The National Audit Office (NAO) has undertaken an efficiency review of the Food Standards Agency’s (FSA) delivery of meat hygiene official controls.Jump to downloads
The Food Standards Agency and the delivery of meat hygiene official controls
The Food Standards Agency, a non-ministerial Government department, is responsible for food safety and food hygiene across the UK. This includes ensuring that the meat industry safeguards the health of the public, and the health and welfare of animals at slaughter. To achieve this, the FSA delivers “official controls” in 1,054 approved meat premises in England, Scotland and Wales, involving specified inspections to verify that those premises comply with European Union Food Hygiene Regulations.
The Food Standards Agency in Northern Ireland forms part of the UK-wide Food Standards Agency, although official controls are delivered differently there compared to Great Britain. The Department of Agriculture and Rural Development (DARD) provides official controls in more than 50 approved meat premises in Northern Ireland on behalf of the FSA.
The cost of delivering official controls in 2012-13 is budgeted at £50.1m for Great Britain and £5.4m for Northern Ireland. The FSA’s delivery of official controls is funded from two sources, with around 56 per cent funded from charges to industry, and the remainder funded by the taxpayer.
The scope of our work
In January 2013 the FSA asked the NAO to undertake a review of the efficiency of their delivery of meat hygiene official controls in both Great Britain and Northern Ireland, which should include both FSA frontline and support functions. The focus of the review was exclusively on the efficiency of delivering those controls, in terms of the financial and other resources used by the FSA in doing so. The review did not set out to address the effectiveness of the official controls, although it comments on some factors where they are relevant to both efficiency and effectiveness.
We used a range of different methods to evaluate the efficiency of meat hygiene controls. These methods included: interviews with FSA management and staff, and with Food Business Operators, industry representatives, and suppliers of contract staff; field visits to slaughterhouses; influence workshops with FSA analysing efficiency factors and influence; regression and frontier analysis of FSA inspection cost data; analysis of FSA indirect costs data; analysis of charging and discount methodology and data; and comparison with NAO findings on structured cost reduction across government.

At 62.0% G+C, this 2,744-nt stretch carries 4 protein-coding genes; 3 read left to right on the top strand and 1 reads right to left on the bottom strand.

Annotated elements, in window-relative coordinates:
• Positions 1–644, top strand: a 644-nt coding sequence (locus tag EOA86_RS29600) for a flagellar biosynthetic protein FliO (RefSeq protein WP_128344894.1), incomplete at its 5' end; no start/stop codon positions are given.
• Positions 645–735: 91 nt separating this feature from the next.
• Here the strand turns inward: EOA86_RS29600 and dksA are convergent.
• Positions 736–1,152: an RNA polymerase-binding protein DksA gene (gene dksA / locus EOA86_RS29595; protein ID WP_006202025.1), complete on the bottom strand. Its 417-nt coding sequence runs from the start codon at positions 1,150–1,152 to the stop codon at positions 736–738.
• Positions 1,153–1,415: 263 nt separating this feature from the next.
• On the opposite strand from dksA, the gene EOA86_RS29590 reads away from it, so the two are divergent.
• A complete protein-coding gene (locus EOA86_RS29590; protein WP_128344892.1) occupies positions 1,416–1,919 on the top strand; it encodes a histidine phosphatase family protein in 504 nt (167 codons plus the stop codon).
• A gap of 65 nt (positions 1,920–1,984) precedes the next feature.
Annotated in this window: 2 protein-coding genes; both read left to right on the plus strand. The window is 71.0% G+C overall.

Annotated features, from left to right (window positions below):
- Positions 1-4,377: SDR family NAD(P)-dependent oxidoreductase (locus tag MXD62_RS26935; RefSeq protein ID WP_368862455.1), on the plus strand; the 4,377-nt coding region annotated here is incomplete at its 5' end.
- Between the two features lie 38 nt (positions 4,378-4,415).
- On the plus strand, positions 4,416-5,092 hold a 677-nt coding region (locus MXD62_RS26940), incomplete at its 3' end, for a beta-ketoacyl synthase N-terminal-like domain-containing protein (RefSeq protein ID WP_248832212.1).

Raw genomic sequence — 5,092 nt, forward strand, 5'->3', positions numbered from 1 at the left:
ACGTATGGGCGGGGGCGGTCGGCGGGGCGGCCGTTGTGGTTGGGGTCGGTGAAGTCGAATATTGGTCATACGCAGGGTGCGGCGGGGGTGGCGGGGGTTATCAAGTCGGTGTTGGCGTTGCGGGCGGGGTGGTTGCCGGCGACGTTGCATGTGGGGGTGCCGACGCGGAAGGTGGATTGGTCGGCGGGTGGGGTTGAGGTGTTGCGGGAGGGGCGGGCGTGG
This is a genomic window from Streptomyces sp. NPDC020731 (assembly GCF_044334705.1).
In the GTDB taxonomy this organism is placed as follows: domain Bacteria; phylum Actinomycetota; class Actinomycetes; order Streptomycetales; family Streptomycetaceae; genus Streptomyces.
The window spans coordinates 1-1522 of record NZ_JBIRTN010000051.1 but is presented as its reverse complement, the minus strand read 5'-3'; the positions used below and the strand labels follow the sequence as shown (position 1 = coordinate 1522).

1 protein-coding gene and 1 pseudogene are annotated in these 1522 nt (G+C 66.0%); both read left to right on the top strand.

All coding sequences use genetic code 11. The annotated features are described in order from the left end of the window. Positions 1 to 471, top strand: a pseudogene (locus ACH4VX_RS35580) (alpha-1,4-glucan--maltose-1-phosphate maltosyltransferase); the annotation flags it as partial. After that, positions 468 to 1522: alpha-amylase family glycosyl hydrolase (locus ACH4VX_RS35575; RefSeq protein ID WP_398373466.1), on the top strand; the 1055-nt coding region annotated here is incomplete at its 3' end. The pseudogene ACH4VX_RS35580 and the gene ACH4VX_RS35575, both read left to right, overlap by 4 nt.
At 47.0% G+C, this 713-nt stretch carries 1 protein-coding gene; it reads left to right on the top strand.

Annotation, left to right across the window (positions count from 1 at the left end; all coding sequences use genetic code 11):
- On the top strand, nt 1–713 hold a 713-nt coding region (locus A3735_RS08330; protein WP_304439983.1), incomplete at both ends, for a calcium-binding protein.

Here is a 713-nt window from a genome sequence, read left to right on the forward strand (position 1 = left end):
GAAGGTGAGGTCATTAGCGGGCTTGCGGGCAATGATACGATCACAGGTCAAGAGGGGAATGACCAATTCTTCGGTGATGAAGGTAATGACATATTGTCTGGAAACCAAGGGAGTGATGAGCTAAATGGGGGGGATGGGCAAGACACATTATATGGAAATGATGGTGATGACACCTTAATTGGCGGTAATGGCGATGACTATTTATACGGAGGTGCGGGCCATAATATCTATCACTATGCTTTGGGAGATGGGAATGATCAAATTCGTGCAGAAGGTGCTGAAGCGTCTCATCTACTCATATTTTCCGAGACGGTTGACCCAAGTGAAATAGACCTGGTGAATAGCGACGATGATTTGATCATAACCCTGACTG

Key findings and an overview of recommendations
The Food Standards Agency has reduced the costs of official controls, mainly through reductions in operational staff undertaking inspections and in back-office staff, and through increasing use of contract staff for inspections, which are less costly to the FSA than employed staff. We found that there is scope for further savings through operational improvements, but that the scale of savings through this approach is limited.
There is a wide variation in the efficiency of FSA inspection across Food Business Operators, which suggests considerable potential for further savings if this variation could be reduced. Achieving this potential will be challenging, in part because the FSA has variable influence over the factors affecting efficiency. Because FSA inspections and the use of them by Food Business Operators are highly interconnected, it is crucial that the FSA engages well with Operators, and provides them with the right incentives to use FSA inspection resources efficiently – the FSA’s current system for charging does not do this.
A step change in efficiency can only occur through more effective engagement between the FSA and other stakeholders, and a more integrated and strategic approach to pursuing, incentivising and measuring efficiency. The FSA has a large number of efficiency initiatives in development or under consideration, which will need to be managed carefully as a programme if their intended benefits are to be realised.
To support these findings we make a total of 29 recommendations covering the FSA in Great Britain and the DARD/FSA regime in Northern Ireland. These recommendations span a number of different operational areas and focus on issues such as FSA programme management, FSA structures, roles and resourcing, and recommendations on the charging and discount system. The FSA has accepted our recommendations and intends to implement them in pursuing further efficiency in delivering official controls.
The National Audit Office is currently undertaking a Value for Money audit on Providing assurances within the food chain. Our study will examine how government bodies undertake checks on meat products at different stages within the food chain to protect consumers from harm or being misled.
The report is due to be published in autumn 2013.